Testing & DiagnosisIn testing for an arrhythmia, the doctor may question the patient about conditions that trigger the arrhythmia. Arrhythmia-inducing tests may then be performed so that the arrhythmia can be diagnosed. Passive testing doesn't seek to trigger the arrhythmia, only to monitor the heart in its usual state.
- Stress test- Because some arrhythmias are triggered or made worse by physical stress, in this test the patient exercises on a treadmill or a stationary bicycle. If the patient is unable to exercise, the doctor will administer a drug that simulates the effect of exercise on the heart. In either case the heartbeat will be monitored by an EKG.
- Tilt-table test- This test is often given if the patient has had recurrent fainting spells. Heart rate and blood pressure are monitored while the patient lies flat on the table and as the table is tilted until he or she is fully upright. The doctor can monitor the physiological reactions of the heart to the lowering of blood pressure that occurs as the patient is tilted up.
- Electrophysiologic testing and mapping- Thin hoses (catheters) tipped with electrodes are guided through the blood vessels to different sites in the heart. The electrodes can then provide a map of the routes of the electrical impulses that flow through the heart. The electrodes can also be used to stimulate the heart to beat faster. This may trigger, or halt, an arrhythmia, and allows the doctor to observe its location and possible causes.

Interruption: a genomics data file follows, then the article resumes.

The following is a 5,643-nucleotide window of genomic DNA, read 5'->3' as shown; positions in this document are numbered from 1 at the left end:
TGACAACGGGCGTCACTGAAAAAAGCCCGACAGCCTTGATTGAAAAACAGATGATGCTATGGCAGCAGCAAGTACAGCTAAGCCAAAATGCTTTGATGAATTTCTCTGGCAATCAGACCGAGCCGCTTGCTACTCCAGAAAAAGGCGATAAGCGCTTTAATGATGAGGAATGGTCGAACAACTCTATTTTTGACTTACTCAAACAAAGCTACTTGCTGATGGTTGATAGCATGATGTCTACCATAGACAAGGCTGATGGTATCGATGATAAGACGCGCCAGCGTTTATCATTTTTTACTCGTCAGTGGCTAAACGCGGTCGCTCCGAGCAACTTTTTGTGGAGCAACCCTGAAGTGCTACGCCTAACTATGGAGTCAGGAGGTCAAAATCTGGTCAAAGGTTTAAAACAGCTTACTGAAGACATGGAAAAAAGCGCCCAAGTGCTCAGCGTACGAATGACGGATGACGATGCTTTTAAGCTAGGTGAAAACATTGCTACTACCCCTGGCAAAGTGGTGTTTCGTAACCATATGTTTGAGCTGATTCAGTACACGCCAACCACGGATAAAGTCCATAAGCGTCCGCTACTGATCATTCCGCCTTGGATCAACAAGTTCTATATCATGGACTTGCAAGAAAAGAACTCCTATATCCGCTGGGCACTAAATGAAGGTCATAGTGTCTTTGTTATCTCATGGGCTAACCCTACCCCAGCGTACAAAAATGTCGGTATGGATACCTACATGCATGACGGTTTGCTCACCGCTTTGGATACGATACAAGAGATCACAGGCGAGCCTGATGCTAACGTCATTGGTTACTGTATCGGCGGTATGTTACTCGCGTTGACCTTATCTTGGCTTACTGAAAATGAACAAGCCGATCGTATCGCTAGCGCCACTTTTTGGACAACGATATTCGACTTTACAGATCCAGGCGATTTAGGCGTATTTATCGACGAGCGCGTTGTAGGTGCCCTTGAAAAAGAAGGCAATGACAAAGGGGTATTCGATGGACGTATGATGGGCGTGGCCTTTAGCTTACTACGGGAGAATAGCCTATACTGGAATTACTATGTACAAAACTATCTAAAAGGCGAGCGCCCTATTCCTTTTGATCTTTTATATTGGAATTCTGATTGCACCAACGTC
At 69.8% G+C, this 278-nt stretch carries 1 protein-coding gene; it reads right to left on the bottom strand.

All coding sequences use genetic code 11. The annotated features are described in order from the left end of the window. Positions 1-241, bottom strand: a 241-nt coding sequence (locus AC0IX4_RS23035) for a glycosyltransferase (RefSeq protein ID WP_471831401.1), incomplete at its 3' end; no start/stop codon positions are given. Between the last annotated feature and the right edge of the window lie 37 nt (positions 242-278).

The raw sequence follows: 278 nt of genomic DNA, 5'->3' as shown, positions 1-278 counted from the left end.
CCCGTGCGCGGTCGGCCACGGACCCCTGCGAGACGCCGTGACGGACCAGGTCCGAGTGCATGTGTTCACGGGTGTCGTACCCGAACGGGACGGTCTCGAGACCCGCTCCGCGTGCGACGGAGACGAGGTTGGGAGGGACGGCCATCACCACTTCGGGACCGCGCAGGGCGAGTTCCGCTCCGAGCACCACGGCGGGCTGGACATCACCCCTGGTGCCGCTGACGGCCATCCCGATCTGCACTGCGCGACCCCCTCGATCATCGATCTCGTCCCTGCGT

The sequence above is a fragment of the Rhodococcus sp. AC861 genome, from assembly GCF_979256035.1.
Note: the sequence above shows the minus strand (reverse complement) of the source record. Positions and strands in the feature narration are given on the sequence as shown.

- EKGs- An EKG provides a record of the timing and duration of the electrical impulse pattern of the heartbeat. The doctor may want to record the heart's activity over a longer period of time. If so, the patient will need to use a Holter monitor, a portable EKG that is worn for a day or more. Another type of portable EKG is an event monitor, which is activated only when the patient experiences symptoms of an arrhythmia.
- Echocardiogram- This device uses sound waves to measure the heart and to produce a moving image of the beating heart.
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